On a winding road, the Rally feels light and easy to tip in. On more than one occasion I have to remind myself that the knobbies it wears probably aren’t the best choice for the corner speeds I’d like — especially since I’d turned off the rear-wheel ABS braking while playing in the dirt — but when the asphalt gives way to some resurfacing efforts, I’m happy that they’re there.

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2021 Honda CRF300L Rally

Further revisions to the ergonomics make the reach to the wide bars a natural and comfortable affair. From a standing position, the same can be said as I could comfortably keep my elbows out with just enough pivot at my hips and bend in my knees to further absorb any shocks, while remaining in confident control. The taper at the tank has been increased from last year’s model as well, so pinching with your knees is comfortably done and this also helps offset the 885mm seat height to help with flat-footing at a stop.

With my now soggy boots, I’ve pulled up on a small mound of stone before fording the final two obstacles. Until now, I’ve left the rubber inserts in the pegs of the Rally but figured it may be a good idea to pull them and get the full purchase offered by the bear traps beneath. The decision pays off as the first puddle is more like a lagoon. There’s easily an extra Mr. Turtle’s worth of depth here and the bike slows while creating a wake. I put the power down and aim towards my left side, climbing out enough to keep the hubs from drowning and the back wheel spinning.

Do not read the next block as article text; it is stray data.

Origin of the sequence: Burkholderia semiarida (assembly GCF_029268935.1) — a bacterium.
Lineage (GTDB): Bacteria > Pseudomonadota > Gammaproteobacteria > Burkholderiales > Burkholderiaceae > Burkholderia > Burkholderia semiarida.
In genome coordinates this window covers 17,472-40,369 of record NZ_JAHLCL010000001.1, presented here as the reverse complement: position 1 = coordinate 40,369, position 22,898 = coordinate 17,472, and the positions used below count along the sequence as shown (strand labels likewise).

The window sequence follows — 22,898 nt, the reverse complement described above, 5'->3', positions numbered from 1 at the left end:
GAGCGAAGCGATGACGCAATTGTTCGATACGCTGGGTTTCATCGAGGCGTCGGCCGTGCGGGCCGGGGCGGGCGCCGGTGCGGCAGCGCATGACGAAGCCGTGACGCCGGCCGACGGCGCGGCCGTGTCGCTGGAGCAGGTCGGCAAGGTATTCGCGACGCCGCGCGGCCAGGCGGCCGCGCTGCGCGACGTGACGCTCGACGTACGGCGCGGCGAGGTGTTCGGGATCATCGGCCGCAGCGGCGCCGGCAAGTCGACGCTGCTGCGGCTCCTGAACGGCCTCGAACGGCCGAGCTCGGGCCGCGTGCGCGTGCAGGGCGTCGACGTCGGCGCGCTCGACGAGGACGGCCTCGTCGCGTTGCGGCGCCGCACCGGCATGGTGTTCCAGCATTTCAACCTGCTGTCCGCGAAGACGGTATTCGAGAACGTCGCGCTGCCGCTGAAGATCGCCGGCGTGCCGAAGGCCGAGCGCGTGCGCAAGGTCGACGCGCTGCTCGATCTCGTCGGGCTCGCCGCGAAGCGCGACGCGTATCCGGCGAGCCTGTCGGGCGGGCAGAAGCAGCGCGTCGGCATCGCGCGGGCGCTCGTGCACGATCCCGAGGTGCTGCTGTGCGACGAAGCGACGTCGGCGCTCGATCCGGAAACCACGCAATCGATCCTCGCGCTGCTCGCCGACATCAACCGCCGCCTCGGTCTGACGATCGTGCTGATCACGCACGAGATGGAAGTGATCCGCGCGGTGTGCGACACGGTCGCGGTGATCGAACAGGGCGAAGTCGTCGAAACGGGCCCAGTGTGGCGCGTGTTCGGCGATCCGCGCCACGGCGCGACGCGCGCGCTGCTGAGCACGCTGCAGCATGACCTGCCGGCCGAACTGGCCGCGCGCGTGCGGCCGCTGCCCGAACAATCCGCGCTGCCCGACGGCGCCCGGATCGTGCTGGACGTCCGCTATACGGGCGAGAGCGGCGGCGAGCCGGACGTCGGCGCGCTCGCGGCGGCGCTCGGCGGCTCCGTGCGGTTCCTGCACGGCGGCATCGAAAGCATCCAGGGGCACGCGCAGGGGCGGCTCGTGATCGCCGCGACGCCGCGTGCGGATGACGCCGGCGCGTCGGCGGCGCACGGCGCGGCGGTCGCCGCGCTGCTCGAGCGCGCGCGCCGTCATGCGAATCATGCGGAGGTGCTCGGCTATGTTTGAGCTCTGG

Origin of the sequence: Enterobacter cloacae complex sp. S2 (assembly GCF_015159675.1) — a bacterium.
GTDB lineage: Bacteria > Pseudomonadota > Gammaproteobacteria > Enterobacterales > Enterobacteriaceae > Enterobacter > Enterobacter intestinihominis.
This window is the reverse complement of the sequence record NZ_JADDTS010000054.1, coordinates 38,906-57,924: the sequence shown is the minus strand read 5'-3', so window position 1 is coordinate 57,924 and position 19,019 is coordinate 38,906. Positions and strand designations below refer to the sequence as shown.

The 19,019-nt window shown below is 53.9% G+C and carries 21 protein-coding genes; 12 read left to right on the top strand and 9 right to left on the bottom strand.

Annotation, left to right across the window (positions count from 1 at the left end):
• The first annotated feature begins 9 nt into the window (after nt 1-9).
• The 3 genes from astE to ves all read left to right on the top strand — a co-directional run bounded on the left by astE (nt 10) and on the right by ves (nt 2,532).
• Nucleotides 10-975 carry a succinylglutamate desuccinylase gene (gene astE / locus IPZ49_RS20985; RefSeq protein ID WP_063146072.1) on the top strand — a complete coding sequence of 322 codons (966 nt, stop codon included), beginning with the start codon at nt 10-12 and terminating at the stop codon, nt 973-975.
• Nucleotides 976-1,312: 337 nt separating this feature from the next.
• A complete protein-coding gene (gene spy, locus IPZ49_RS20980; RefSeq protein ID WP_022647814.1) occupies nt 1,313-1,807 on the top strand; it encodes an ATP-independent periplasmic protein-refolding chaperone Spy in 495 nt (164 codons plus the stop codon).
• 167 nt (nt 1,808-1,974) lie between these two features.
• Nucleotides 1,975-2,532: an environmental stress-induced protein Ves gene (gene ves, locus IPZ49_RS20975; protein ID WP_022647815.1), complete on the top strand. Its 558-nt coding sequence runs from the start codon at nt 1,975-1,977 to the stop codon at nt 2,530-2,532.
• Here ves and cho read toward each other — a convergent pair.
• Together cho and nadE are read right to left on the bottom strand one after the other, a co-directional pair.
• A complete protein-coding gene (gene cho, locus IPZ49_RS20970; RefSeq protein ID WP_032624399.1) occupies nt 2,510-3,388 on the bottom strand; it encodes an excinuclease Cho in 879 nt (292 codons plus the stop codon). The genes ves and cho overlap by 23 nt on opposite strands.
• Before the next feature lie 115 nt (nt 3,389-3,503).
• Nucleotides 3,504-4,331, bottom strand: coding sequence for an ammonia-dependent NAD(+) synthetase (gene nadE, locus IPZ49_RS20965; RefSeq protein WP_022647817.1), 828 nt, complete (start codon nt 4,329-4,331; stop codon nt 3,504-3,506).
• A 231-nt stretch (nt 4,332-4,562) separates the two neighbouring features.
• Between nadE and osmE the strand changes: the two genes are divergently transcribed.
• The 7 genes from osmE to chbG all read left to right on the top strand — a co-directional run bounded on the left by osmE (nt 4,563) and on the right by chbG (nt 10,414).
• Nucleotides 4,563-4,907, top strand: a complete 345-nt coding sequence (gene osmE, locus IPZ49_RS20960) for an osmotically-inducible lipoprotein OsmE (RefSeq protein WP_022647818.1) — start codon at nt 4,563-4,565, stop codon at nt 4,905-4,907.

The final pool is the smallest of the bunch so I just keep on keepin’ on. The Rally thumps its way through to the centre with no issues at all until something, a large rock I’m guessing, causes the front end to twist to the right. Some quick throttle and a dump of the clutch and I’m up and around the buried speed bump and back onto dry land. On a heavier machine, I’d probably be picking it and myself up or signaling for a lifeguard. With the Rally, the 21-inch front tire just went where I wanted it to and the rest of the bike and rider just followed along.

With its larger engine, updated ergonomics and revised gearing, the 2021 CRF300L Rally is a definite improvement over its predecessor. It’s better suited to both on and off-road environments and feels less “toy” like than before without losing its characteristic playfulness. There’s just enough grunt to get through, over or around most obstacles all but the most masochistic riders would attempt and there’s enough on-road comfort that you could happily plot a multi-day, mixed terrain adventure without any major concerns. Sure, even more power and an adjustable suspension would be nice from the factory, but they would add cost extremely quickly. Plus, the aftermarket exists for these exact reasons. At $7,499 the Rally is a relative bargain that could happily serve as a daily commuter and weekend warrior alike. The only real downside is that the 2021 CR300L Rally appears to be almost all but sold out.

2021 Honda CRF300L Rally
Price: $7,499.00
Freight/PDI/Levies: $645.00
Engine: 286cc, water-cooled, single cylinder
Transmission: 6-speed
Power/torque: 27.4 hp/19 lb-ft
Weight: 152kg (fuelled and ready)
Warranty: 12 months
Competitors: Kawasaki KLX 300, Kawasaki Versys-X 300, Suzuki DR-Z400S, Yamaha WR250R

Link: Honda Motorcycles Canada